I found, as someone well versed in this topic, that the only reason this article is difficult to read is that the writer goes into way too much detail about KESPA/OSL and typing out every players real name. How much more context do you need? Age?DOB?Phone number?blood type?Shoe size?Favourite food?

        @Douchetoevsky
        Hah, ” RPS isn’t an “esports” news site”. Ah yes i forgot, RPS is what you want to be, dont bother clicking the “About us” and reading “RPS is about PC gaming – all of PC gaming”, thats just those filthy crooked journos lying to you. This column is about the championships taking place right now and the quality of the article already suffers because of how it caters to those that arent fully clued in. eSports growth is good thing, though it wouldnt bother me one bit if people that come to an article discussing the championships on at the moment and then rather than typing into google whatever they don’t understand or want to know more about, scroll down and bitch in the comments about not understanding whats going on, couldnt find it accessible. Do you expect newspapers during the premiership to explain the offside rule, talk about the 4-4-2 formation’s pros and cons and every single players background in excruciating detail?

        Ask John, Alec or Jim why thy feel they need to outsource esports articles or dont do articles to introduce new people to the scene. Dont come to the one article/report of whats going on in the scene they cry about not understanding something.

        • Hmm-Hmm. says:

          If you really want more interest in esports you will need to introduce people to the concept and how it works in the various games played competitively. Introduce people to the scene of each game, commentators, oft-used websites for streaming, information, etc.

          Not this. This is a fairly dry list of things that happened in esports. I understand the SC2 section as I’ve followed it for quite a while, but for me it does little than ‘Oh I might check on MLG footage’. And that’s for someone who knows the SC2 scene.

          Also consider the various other comments here. Most are from people who are potentially interested in esports. That should excite you, not make you shout at them for having a fledgeling interest. If most RPS readers don’t know a lot about esports, why not help them understand all about esports.

          Of course it doesn’t need to be one or the other (in depth information and an introduction to esports). We could easily have both.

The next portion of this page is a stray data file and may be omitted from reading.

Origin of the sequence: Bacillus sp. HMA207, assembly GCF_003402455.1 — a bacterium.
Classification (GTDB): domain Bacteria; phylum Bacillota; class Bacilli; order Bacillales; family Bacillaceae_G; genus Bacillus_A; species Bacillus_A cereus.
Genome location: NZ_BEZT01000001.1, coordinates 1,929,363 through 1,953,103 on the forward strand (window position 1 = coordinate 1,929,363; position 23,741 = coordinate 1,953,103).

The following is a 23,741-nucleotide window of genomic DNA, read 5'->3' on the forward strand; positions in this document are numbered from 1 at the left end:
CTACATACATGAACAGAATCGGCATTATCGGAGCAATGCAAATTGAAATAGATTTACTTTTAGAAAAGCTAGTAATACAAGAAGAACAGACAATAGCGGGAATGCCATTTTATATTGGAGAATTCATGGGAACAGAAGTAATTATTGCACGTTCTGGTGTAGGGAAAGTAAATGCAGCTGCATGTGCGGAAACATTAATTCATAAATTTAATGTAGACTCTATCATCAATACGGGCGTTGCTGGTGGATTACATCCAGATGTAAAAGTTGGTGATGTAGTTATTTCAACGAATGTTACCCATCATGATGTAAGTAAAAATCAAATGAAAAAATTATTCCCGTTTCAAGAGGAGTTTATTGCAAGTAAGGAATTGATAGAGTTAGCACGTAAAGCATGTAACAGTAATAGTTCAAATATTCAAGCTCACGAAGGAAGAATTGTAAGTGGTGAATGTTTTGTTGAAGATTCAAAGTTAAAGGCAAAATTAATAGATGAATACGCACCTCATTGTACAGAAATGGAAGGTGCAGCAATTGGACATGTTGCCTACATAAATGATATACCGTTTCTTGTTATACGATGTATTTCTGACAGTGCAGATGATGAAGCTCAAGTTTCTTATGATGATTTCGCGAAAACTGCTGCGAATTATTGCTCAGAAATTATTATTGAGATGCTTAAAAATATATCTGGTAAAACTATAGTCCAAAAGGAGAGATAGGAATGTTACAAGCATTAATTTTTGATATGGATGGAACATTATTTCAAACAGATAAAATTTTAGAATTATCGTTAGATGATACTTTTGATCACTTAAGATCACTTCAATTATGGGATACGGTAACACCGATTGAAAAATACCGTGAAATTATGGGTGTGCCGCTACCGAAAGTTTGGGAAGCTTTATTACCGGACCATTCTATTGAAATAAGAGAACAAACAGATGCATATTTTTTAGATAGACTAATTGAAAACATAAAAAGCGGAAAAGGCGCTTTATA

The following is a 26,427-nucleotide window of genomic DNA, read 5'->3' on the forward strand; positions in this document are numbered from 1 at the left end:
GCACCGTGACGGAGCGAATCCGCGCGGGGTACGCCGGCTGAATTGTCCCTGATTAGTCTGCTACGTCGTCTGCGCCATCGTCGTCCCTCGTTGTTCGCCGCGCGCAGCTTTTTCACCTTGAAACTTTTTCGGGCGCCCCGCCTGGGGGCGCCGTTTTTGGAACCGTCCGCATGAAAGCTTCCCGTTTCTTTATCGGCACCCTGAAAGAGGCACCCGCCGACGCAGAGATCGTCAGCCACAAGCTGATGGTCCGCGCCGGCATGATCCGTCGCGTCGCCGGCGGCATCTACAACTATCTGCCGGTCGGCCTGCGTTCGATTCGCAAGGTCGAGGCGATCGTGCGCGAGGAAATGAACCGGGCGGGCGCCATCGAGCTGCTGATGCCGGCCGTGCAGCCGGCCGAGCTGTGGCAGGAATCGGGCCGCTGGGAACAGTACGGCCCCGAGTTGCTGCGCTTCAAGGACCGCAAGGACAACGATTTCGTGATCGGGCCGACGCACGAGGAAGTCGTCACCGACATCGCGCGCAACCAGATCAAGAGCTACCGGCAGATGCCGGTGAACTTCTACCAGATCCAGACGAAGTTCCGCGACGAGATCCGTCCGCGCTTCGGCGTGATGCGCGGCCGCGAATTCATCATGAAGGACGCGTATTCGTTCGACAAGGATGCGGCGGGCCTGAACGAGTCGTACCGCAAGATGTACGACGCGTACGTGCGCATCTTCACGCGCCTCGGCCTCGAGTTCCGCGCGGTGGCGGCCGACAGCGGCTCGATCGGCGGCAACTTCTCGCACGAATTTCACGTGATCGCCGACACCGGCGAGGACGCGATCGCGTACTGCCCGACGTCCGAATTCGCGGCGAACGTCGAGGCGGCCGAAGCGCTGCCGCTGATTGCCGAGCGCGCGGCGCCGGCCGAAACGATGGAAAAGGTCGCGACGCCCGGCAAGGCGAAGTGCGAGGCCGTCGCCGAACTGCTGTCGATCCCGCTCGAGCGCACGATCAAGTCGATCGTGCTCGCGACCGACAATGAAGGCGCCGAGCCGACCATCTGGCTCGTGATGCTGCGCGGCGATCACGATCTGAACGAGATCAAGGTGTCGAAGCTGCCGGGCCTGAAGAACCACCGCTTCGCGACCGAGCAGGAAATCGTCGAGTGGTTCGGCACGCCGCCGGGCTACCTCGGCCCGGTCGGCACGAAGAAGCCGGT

6. ninjapirate says:

    How about one of the (e-sports-unsavvy) RPS staff tries to wrap his head around all this e-sports stuff? He could tell us about his journey via continuing “diary” articles.

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  8. obagelista says:

    I’m also enjoying these articles, but I would also like to see things explained a little better to those of us who aren’t as familiar with the e-sports scene. I’ve recently started playing Starcraft 2 pretty regularly and recognize a couple of the names in the article, but I still don’t know them very well, and googling player names gives me information overload. e-Sports is a daunting field, and some hand-holding from the familiar writers at RPS would be very refreshing.

  9. captain lust says:

    I think this post was better written than the previous one, with a lot more care given to explaining the terms and the background. So props for taking on feedback and improving with it. As others have said, this is perhaps a little dry still. Talk more about the players and their stories. Why was it REALLY interesting to see Rain vs DRG in the OSL final, given their backgrounds? Why did DRG break down in tears after being defeated? Why is it interesting that Rain dropped out of the GSL to play in MLG?

    Talk about (for instance) NaNiWa and his team troubles. Talk about EG and their lacking performances of late. There’s no reason to say you have to be an ambassador or advertiser for esports but I think it would be great if more people were exposed to the excitement that exists within the esports scene.

    P.S. I like the starcraft 2 focus though :D

  10. catska says:

    It’d be great if games other than SC2 and the MOBAs could stop being ignored. E-sports existed before SC2 you know.

    This weekend’s CSGO tournament at ESWC was awesome (barring the streaming problems).

  11. shostakovich says:

    I love ESFI. But the article focuses too much on Starcraft 2, :(